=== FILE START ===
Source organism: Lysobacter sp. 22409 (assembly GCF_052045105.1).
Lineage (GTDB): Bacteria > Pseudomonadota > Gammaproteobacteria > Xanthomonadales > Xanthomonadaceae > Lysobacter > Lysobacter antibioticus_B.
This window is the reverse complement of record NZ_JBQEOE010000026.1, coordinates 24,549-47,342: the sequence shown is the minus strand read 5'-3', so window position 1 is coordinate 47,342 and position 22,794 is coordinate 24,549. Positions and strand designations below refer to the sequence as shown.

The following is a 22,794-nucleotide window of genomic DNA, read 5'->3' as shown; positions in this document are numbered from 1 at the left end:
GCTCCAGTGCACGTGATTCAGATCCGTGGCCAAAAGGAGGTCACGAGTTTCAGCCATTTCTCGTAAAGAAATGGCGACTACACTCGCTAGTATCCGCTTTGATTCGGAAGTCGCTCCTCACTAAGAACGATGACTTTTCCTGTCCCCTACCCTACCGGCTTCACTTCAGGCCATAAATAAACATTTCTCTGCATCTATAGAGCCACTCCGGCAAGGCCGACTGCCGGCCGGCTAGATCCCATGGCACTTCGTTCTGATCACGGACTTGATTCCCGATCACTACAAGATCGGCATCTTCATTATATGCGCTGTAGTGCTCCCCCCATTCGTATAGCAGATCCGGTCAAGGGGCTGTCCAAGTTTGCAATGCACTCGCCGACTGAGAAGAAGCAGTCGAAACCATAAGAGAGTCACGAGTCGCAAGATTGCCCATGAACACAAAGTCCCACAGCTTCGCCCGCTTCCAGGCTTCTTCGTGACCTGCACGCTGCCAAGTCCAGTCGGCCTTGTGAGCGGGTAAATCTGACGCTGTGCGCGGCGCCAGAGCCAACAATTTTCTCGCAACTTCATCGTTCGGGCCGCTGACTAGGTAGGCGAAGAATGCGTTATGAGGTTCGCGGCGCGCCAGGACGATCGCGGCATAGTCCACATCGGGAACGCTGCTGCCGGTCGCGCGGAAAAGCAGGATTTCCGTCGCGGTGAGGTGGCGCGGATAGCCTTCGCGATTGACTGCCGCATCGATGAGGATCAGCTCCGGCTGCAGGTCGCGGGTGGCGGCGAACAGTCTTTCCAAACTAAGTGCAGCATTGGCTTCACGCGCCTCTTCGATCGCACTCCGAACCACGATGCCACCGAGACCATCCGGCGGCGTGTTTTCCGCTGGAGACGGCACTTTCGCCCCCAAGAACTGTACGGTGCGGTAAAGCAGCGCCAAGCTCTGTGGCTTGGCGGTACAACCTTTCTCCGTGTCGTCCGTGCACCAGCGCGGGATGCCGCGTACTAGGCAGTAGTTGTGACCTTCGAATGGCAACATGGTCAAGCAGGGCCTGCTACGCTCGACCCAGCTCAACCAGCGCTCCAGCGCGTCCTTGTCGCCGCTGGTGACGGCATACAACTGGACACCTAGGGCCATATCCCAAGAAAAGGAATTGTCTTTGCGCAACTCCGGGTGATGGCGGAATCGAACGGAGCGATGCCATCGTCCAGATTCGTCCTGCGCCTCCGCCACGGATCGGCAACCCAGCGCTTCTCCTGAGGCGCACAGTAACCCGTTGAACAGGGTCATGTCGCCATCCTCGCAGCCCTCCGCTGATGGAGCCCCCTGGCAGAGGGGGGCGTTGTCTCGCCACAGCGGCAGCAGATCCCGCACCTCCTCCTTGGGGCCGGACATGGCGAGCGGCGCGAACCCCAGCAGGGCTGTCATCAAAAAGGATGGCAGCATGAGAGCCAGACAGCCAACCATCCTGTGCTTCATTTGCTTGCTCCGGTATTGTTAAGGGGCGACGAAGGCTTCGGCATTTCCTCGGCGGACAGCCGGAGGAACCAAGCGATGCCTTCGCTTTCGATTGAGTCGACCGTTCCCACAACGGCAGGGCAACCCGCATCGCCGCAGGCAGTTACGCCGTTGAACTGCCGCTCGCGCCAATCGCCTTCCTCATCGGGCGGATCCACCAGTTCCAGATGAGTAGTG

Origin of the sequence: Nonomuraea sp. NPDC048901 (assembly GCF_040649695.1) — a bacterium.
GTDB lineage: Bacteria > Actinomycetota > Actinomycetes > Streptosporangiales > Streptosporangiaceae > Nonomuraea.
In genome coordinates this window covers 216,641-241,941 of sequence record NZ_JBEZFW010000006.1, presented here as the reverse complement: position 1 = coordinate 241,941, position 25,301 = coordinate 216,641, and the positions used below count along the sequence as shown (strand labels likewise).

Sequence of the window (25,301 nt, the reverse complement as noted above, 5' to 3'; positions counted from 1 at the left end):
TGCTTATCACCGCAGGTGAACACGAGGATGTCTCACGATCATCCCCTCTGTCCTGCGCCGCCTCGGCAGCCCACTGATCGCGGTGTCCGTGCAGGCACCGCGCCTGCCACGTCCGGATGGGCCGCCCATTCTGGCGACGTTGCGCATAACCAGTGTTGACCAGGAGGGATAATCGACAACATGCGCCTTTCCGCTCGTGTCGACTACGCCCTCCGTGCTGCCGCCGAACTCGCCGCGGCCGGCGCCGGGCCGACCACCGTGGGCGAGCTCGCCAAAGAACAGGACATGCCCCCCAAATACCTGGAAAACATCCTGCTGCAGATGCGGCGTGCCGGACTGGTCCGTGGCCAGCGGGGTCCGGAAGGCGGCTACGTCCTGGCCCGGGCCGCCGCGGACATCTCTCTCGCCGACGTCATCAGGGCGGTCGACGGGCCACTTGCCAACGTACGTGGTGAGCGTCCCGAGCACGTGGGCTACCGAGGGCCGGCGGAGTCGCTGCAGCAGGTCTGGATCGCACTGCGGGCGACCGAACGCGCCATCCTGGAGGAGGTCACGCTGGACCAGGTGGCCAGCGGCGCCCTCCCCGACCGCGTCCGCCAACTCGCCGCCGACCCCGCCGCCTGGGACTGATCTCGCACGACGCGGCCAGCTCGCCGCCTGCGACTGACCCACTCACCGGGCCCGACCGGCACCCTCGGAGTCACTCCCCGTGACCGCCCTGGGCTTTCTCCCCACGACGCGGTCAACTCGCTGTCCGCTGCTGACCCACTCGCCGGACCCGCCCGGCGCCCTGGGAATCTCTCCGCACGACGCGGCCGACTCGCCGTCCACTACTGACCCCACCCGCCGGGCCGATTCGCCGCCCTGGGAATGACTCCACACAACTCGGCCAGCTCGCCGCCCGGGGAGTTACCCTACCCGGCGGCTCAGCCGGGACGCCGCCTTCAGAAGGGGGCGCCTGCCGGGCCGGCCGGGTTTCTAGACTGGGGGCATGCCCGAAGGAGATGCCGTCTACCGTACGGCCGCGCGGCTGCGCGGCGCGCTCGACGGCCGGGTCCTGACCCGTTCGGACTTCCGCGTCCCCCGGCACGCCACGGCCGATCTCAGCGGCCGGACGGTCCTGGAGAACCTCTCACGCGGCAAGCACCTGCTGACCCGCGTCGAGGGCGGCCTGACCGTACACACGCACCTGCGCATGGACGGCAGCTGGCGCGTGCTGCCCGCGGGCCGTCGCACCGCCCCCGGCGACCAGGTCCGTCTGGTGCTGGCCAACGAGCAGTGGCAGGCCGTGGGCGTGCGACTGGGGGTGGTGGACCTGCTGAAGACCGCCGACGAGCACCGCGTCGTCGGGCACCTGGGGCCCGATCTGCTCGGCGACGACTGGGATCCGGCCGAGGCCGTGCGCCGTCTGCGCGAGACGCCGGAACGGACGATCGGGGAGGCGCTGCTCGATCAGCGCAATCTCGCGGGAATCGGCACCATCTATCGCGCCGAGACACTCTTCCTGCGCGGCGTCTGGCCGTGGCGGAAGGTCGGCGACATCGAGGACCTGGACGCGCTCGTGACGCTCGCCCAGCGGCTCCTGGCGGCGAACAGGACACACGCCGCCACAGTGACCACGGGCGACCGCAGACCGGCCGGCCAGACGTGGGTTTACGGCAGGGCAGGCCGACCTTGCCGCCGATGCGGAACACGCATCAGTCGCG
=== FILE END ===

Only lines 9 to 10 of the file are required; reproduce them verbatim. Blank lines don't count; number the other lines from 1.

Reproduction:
Sequence of the window (25,301 nt, the reverse complement as noted above, 5' to 3'; positions counted from 1 at the left end):
TGCTTATCACCGCAGGTGAACACGAGGATGTCTCACGATCATCCCCTCTGTCCTGCGCCGCCTCGGCAGCCCACTGATCGCGGTGTCCGTGCAGGCACCGCGCCTGCCACGTCCGGATGGGCCGCCCATTCTGGCGACGTTGCGCATAACCAGTGTTGACCAGGAGGGATAATCGACAACATGCGCCTTTCCGCTCGTGTCGACTACGCCCTCCGTGCTGCCGCCGAACTCGCCGCGGCCGGCGCCGGGCCGACCACCGTGGGCGAGCTCGCCAAAGAACAGGACATGCCCCCCAAATACCTGGAAAACATCCTGCTGCAGATGCGGCGTGCCGGACTGGTCCGTGGCCAGCGGGGTCCGGAAGGCGGCTACGTCCTGGCCCGGGCCGCCGCGGACATCTCTCTCGCCGACGTCATCAGGGCGGTCGACGGGCCACTTGCCAACGTACGTGGTGAGCGTCCCGAGCACGTGGGCTACCGAGGGCCGGCGGAGTCGCTGCAGCAGGTCTGGATCGCACTGCGGGCGACCGAACGCGCCATCCTGGAGGAGGTCACGCTGGACCAGGTGGCCAGCGGCGCCCTCCCCGACCGCGTCCGCCAACTCGCCGCCGACCCCGCCGCCTGGGACTGATCTCGCACGACGCGGCCAGCTCGCCGCCTGCGACTGACCCACTCACCGGGCCCGACCGGCACCCTCGGAGTCACTCCCCGTGACCGCCCTGGGCTTTCTCCCCACGACGCGGTCAACTCGCTGTCCGCTGCTGACCCACTCGCCGGACCCGCCCGGCGCCCTGGGAATCTCTCCGCACGACGCGGCCGACTCGCCGTCCACTACTGACCCCACCCGCCGGGCCGATTCGCCGCCCTGGGAATGACTCCACACAACTCGGCCAGCTCGCCGCCCGGGGAGTTACCCTACCCGGCGGCTCAGCCGGGACGCCGCCTTCAGAAGGGGGCGCCTGCCGGGCCGGCCGGGTTTCTAGACTGGGGGCATGCCCGAAGGAGATGCCGTCTACCGTACGGCCGCGCGGCTGCGCGGCGCGCTCGACGGCCGGGTCCTGACCCGTTCGGACTTCCGCGTCCCCCGGCACGCCACGGCCGATCTCAGCGGCCGGACGGTCCTGGAGAACCTCTCACGCGGCAAGCACCTGCTGACCCGCGTCGAGGGCGGCCTGACCGTACACACGCACCTGCGCATGGACGGCAGCTGGCGCGTGCTGCCCGCGGGCCGTCGCACCGCCCCCGGCGACCAGGTCCGTCTGGTGCTGGCCAACGAGCAGTGGCAGGCCGTGGGCGTGCGACTGGGGGTGGTGGACCTGCTGAAGACCGCCGACGAGCACCGCGTCGTCGGGCACCTGGGGCCCGATCTGCTCGGCGACGACTGGGATCCGGCCGAGGCCGTGCGCCGTCTGCGCGAGACGCCGGAACGGACGATCGGGGAGGCGCTGCTCGATCAGCGCAATCTCGCGGGAATCGGCACCATCTATCGCGCCGAGACACTCTTCCTGCGCGGCGTCTGGCCGTGGCGGAAGGTCGGCGACATCGAGGACCTGGACGCGCTCGTGACGCTCGCCCAGCGGCTCCTGGCGGCGAACAGGACACACGCCGCCACAGTGACCACGGGCGACCGCAGACCGGCCGGCCAGACGTGGGTTTACGGCAGGGCAGGCCGACCTTGCCGCCGATGCGGAACACGCATCAGTCGCG